BY THOMAS A KEMPIS
Nihil Obstat and Imprimatur, 1941
CHAPTER 22: OF THE CONSIDERATION OF HUMAN MISERY
WRETCHED art thou, wheresoever thou be and whithersoever thou turn thee, unless thou turn thyself unto God.
Why art thou troubled that things go not with thee as thou wishest and desirest? Who is there that hath all things according to his will? Neither I, nor thou, nor any man upon earth.
There is no man in the world without some trouble or affliction, be he King or Pope.
Who then, is the best off? Truly he that is able to suffer something for the love of God.
2. Weak-minded and inconstant people often say: See what a happy life that man leadeth! How rich he is, how great, how powerful and exalted!
But take heed to heavenly riches, and thou wilt see that all these temporal ones are nothing; yea, most uncertain, and rather a heavy burden, since they never are possessed without solicitude and fear.
Man's happiness is not the having temporal goods in abundance; but a moderate portion is sufficient for him.
Truly it is a misery to live upon the earth.
The more a man desireth to be spiritual, the more distasteful doth this present life become to him; for he the better understandeth, and more clearly seeth the defects of human corruption.
For to eat, to drink, to watch, to sleep, to rest, to labor, and to be subject to the other necessities of nature, truly is a great misery and affliction to a devout man, who longeth to be released, and to have done with all sin.
3. For the interior man is greatly weighed down by the necessities of the body in this life.
Hence the Prophet devoutly prayeth that he may be free from them, saying: "From my necessities deliver me, O Lord."
But woe to them that know not their own misery; and still more woe to them that make this wretched and perishable life the object of their love.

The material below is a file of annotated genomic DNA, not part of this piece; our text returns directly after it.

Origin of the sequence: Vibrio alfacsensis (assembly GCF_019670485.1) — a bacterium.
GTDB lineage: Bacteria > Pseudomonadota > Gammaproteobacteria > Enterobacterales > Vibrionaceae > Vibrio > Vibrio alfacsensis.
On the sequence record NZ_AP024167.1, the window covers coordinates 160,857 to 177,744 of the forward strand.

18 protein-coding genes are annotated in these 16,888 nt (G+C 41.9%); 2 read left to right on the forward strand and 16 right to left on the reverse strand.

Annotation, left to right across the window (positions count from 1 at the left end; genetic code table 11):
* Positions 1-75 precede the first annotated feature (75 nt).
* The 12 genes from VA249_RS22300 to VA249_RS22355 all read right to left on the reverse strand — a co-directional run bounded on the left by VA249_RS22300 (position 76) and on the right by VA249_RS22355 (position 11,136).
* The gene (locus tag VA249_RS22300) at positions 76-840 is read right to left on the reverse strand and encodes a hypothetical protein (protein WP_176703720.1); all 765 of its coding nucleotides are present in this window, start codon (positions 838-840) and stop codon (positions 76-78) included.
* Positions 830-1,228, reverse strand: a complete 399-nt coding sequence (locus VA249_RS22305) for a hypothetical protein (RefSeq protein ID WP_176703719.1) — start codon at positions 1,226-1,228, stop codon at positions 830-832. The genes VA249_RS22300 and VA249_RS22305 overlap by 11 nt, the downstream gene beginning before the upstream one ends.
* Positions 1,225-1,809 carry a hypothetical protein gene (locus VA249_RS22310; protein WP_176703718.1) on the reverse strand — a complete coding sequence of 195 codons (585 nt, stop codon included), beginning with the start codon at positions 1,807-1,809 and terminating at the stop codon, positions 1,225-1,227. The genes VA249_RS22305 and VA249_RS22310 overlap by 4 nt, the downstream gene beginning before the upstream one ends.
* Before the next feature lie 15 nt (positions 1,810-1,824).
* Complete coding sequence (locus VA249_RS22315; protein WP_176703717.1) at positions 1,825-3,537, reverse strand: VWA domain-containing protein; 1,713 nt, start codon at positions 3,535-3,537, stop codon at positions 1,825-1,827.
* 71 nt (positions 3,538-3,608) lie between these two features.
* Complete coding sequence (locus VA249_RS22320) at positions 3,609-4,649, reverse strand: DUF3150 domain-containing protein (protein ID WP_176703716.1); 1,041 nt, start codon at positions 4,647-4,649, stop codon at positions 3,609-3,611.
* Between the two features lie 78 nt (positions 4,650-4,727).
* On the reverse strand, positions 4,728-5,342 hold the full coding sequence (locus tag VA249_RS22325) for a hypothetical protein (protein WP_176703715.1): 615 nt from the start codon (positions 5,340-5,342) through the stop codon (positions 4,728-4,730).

For some there are who cling to it so closely (though even by laboring or by begging they hardly have bare necessaries) that could they live here always, they would care nothing for the kingdom of God.
4. O senseless people! and unbelieving in heart, to lie buried so deep in earthly things; as to relish nothing but what is carnal!
Miserable men! yet a while, and in the end they will feel bitterly what a worthless thing and nothing it was that they have been loving.
But the Saints of God, and all devoted friends of Christ, looked not to what pleased the flesh, nor to what flourished for the time of this life; but all their hopes and aims inspired after the good things that are eternal.
All their desire tended upwards to the things everlasting and invisible, for fear lest by the love of things visible they should be dragged down to things below.
Lose not, brother, thy confidence of making spiritual progress; thou hast yet time-----the hour is not yet passed.
5. Why wilt thou put off thy purpose from day to day? Arise, and begin this very instant, and say: Now is the time to do, now is the time to fight, now is the proper time to amend my life.